Exercise 1: Insert Mode

Unlike Emacs, gedit, notepad, etc., ViM was designed with the idea of “modes” of editing. This means that the same strokes may result in different outcomes based on the mode that you are currently in. This may seem confusing, but it should make more sense soon. Let‘s get started.

$ vim

We start in “command mode.” This is the default mode for the text editor and the mode in which most of ViM’s features are implemented. No matter what action we are performing, we can always press Escape to finish or cancel the current operation and return to command mode. This mode allows you to manipulate text very quickly, but does not provide for means to create new text. For that we should enter “insert mode.” To do so, press ‘i’:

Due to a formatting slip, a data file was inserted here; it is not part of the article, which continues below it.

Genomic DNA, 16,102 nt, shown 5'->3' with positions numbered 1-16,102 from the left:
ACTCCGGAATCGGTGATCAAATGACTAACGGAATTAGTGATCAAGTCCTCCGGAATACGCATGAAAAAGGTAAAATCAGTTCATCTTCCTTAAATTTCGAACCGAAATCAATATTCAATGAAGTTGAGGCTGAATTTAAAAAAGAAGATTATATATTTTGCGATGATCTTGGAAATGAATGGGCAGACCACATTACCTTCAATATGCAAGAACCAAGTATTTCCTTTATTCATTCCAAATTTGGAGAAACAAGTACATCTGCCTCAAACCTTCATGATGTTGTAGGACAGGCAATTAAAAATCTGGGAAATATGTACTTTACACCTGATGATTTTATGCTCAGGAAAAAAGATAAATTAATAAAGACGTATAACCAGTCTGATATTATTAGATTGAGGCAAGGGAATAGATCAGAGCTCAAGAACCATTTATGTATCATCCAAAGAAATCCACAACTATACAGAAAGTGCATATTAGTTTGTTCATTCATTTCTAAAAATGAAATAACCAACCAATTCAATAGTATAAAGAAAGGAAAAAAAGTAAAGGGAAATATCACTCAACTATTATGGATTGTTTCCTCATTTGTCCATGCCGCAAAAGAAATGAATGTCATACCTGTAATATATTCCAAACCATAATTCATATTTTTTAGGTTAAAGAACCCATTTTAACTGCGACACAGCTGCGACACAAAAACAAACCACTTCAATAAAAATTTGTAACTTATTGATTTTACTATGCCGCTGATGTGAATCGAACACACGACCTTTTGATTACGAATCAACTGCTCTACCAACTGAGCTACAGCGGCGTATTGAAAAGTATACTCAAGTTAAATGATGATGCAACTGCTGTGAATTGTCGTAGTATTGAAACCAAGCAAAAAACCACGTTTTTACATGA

First, notice that, in the lower left-hand corner, you should see “-- INSERT --”, which gives you an indication of your current mode. Insert mode is very similar to the default interface in Emacs or the only interfaces in Notepad, gedit, etc. Each stroke that you type will be written to the screen. Try writing the following (with typos):

The ccow jumpedd ovverr thhe mmmoon[Return]
There are a some words fun that do not do not belong paper in this sentence.[Return]
sOMEBODY typed the end of THIS LINE twice. end of this line twice.[Return]
Spike Excellent Joy Fyre

Now press escape to return to command mode. Notice first that the cursor appears to move back one character when entering command mode from insert mode. This is because when we are inserting, the cursor is placed at the position of the next character that will be written, while in command mode, we want to operate on the characters already written, so we cannot operate on a space where no character exists.

Any<Escape>Enter Command mode
CommandiEnter Insert mode
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